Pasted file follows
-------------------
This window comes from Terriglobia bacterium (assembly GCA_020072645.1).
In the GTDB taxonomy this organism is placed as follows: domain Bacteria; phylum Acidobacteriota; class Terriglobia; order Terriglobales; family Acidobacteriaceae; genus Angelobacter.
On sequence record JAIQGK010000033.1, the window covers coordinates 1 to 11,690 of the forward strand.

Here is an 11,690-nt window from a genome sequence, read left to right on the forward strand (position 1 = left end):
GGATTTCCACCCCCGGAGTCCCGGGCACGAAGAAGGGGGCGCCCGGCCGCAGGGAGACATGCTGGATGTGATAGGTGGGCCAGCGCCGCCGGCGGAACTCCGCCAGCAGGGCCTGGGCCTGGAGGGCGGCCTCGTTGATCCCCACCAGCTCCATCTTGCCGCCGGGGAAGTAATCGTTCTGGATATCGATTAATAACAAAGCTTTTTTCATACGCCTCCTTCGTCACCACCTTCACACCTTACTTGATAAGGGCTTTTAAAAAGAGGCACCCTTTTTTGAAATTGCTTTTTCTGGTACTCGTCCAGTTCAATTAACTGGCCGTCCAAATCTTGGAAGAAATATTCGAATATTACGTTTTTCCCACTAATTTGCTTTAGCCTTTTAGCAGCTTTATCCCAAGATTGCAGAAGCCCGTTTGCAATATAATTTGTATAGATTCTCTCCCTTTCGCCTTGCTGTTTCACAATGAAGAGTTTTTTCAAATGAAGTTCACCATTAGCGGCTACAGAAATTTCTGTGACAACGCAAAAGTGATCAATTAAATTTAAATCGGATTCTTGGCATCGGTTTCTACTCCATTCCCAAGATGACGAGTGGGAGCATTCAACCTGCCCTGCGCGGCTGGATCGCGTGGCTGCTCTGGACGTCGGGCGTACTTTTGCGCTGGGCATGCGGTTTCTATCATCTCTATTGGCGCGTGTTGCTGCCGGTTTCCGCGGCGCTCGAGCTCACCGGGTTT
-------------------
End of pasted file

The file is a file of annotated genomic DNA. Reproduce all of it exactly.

This window comes from Terriglobia bacterium (assembly GCA_020072645.1).
In the GTDB taxonomy this organism is placed as follows: domain Bacteria; phylum Acidobacteriota; class Terriglobia; order Terriglobales; family Acidobacteriaceae; genus Angelobacter.
On sequence record JAIQGK010000033.1, the window covers coordinates 1 to 11,690 of the forward strand.

Here is an 11,690-nt window from a genome sequence, read left to right on the forward strand (position 1 = left end):
GGATTTCCACCCCCGGAGTCCCGGGCACGAAGAAGGGGGCGCCCGGCCGCAGGGAGACATGCTGGATGTGATAGGTGGGCCAGCGCCGCCGGCGGAACTCCGCCAGCAGGGCCTGGGCCTGGAGGGCGGCCTCGTTGATCCCCACCAGCTCCATCTTGCCGCCGGGGAAGTAATCGTTCTGGATATCGATTAATAACAAAGCTTTTTTCATACGCCTCCTTCGTCACCACCTTCACACCTTACTTGATAAGGGCTTTTAAAAAGAGGCACCCTTTTTTGAAATTGCTTTTTCTGGTACTCGTCCAGTTCAATTAACTGGCCGTCCAAATCTTGGAAGAAATATTCGAATATTACGTTTTTCCCACTAATTTGCTTTAGCCTTTTAGCAGCTTTATCCCAAGATTGCAGAAGCCCGTTTGCAATATAATTTGTATAGATTCTCTCCCTTTCGCCTTGCTGTTTCACAATGAAGAGTTTTTTCAAATGAAGTTCACCATTAGCGGCTACAGAAATTTCTGTGACAACGCAAAAGTGATCAATTAAATTTAAATCGGATTCTTGGCATCGGTTTCTACTCCATTCCCAAGATGACGAGTGGGAGCATTCAACCTGCCCTGCGCGGCTGGATCGCGTGGCTGCTCTGGACGTCGGGCGTACTTTTGCGCTGGGCATGCGGTTTCTATCATCTCTATTGGCGCGTGTTGCTGCCGGTTTCCGCGGCGCTCGAGCTCACCGGGTTT